Floating Exchange Rate
In foreign exchange terminology, a floating exchange rate policy means that the country involved permits the value of its currency to be determined solely by supply and demand factors in the foreign exchange market. This permits its currency’s exchange rate to fluctuate freely against the currencies of other countries.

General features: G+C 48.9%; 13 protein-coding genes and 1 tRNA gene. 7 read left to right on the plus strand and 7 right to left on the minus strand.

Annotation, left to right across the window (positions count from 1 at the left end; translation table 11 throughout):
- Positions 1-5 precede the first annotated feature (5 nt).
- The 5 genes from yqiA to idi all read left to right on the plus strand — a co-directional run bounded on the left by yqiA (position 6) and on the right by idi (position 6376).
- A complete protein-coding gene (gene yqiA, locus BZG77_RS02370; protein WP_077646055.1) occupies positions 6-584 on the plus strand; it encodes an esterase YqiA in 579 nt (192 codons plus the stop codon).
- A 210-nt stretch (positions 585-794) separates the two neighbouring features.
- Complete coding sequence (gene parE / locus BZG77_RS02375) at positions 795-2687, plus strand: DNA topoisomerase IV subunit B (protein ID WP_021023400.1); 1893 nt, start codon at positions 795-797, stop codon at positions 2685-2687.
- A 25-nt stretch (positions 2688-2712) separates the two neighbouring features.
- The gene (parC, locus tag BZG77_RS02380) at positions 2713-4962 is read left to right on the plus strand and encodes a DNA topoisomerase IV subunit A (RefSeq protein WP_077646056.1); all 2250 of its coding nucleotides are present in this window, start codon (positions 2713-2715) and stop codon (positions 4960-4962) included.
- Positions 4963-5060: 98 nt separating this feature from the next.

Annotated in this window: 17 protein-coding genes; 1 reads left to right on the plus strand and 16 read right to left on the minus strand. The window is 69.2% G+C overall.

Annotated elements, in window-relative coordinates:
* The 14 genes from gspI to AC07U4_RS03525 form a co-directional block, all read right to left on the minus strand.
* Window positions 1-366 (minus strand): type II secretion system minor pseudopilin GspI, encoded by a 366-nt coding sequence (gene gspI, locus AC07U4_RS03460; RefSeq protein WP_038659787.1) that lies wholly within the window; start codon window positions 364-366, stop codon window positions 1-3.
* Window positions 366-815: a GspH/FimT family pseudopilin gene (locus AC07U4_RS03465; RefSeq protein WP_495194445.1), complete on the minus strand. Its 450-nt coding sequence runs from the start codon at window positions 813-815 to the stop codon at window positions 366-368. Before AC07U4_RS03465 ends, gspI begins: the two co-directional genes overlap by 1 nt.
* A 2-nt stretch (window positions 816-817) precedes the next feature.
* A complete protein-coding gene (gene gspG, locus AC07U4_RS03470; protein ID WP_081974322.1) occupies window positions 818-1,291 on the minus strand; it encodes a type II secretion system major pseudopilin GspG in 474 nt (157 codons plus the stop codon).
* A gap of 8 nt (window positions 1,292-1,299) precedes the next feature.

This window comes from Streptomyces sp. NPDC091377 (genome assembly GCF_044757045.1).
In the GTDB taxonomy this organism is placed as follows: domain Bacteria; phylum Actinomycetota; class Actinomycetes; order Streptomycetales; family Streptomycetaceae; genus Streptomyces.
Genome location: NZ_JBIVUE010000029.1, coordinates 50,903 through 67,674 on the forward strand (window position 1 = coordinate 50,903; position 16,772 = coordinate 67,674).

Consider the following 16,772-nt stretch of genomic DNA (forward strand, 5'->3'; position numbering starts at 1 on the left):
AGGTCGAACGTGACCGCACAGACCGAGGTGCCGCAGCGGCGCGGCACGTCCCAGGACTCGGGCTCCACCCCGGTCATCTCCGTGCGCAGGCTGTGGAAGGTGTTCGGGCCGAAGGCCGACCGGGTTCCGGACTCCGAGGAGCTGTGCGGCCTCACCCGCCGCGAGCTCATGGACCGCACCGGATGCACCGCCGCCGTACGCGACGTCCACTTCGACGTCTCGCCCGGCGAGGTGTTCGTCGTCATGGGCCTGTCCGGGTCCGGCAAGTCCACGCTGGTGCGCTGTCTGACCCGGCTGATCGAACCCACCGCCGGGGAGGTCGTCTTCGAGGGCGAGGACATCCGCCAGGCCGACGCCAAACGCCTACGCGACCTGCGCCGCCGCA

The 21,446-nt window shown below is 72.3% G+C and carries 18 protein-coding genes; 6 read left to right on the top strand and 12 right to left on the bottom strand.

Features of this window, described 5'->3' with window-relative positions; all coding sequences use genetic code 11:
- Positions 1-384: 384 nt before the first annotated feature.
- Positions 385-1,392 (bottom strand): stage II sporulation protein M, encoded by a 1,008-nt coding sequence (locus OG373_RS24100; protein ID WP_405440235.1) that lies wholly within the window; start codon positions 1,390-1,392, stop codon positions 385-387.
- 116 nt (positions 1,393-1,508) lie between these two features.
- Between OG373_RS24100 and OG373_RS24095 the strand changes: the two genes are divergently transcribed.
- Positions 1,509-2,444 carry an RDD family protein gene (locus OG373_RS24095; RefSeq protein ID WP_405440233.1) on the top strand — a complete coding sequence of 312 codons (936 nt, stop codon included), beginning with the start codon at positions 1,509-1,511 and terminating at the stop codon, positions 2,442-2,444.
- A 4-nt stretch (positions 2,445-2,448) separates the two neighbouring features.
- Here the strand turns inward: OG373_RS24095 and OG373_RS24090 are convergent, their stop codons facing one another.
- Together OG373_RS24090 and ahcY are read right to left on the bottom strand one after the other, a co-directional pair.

Floating exchange rates became the norm after the U.S. Dollar was removed from the Gold Standard in the early 1970’s and currency values were then generally permitted to fluctuate freely. Nevertheless, some countries, like those belonging to the European Union, preferred to pursue a contrasting linked exchange rate policy to stabilize currency fluctuations, often by central bank intervention in the currency market.